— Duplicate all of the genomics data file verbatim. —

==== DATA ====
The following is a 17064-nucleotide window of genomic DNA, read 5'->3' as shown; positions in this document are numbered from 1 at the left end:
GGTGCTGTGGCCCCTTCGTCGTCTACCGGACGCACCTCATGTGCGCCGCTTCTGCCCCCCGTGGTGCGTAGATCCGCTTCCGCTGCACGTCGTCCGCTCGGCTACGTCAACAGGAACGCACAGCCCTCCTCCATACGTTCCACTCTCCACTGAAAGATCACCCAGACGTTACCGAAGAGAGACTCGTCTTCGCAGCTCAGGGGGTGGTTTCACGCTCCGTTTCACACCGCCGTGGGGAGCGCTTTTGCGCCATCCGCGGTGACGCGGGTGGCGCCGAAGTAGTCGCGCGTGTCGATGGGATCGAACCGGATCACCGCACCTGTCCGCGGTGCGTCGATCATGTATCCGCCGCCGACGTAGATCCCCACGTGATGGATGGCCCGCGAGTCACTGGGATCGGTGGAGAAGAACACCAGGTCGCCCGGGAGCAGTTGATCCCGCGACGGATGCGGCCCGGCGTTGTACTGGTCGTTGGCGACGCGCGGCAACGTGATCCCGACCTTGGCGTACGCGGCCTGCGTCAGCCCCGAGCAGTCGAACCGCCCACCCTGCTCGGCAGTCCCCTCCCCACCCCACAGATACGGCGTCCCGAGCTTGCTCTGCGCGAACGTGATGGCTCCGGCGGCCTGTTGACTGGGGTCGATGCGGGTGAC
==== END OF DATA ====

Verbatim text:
The following is a 17064-nucleotide window of genomic DNA, read 5'->3' as shown; positions in this document are numbered from 1 at the left end:
GGTGCTGTGGCCCCTTCGTCGTCTACCGGACGCACCTCATGTGCGCCGCTTCTGCCCCCCGTGGTGCGTAGATCCGCTTCCGCTGCACGTCGTCCGCTCGGCTACGTCAACAGGAACGCACAGCCCTCCTCCATACGTTCCACTCTCCACTGAAAGATCACCCAGACGTTACCGAAGAGAGACTCGTCTTCGCAGCTCAGGGGGTGGTTTCACGCTCCGTTTCACACCGCCGTGGGGAGCGCTTTTGCGCCATCCGCGGTGACGCGGGTGGCGCCGAAGTAGTCGCGCGTGTCGATGGGATCGAACCGGATCACCGCACCTGTCCGCGGTGCGTCGATCATGTATCCGCCGCCGACGTAGATCCCCACGTGATGGATGGCCCGCGAGTCACTGGGATCGGTGGAGAAGAACACCAGGTCGCCCGGGAGCAGTTGATCCCGCGACGGATGCGGCCCGGCGTTGTACTGGTCGTTGGCGACGCGCGGCAACGTGATCCCGACCTTGGCGTACGCGGCCTGCGTCAGCCCCGAGCAGTCGAACCGCCCACCCTGCTCGGCAGTCCCCTCCCCACCCCACAGATACGGCGTCCCGAGCTTGCTCTGCGCGAACGTGATGGCTCCGGCGGCCTGTTGACTGGGGTCGATGCGGGTGAC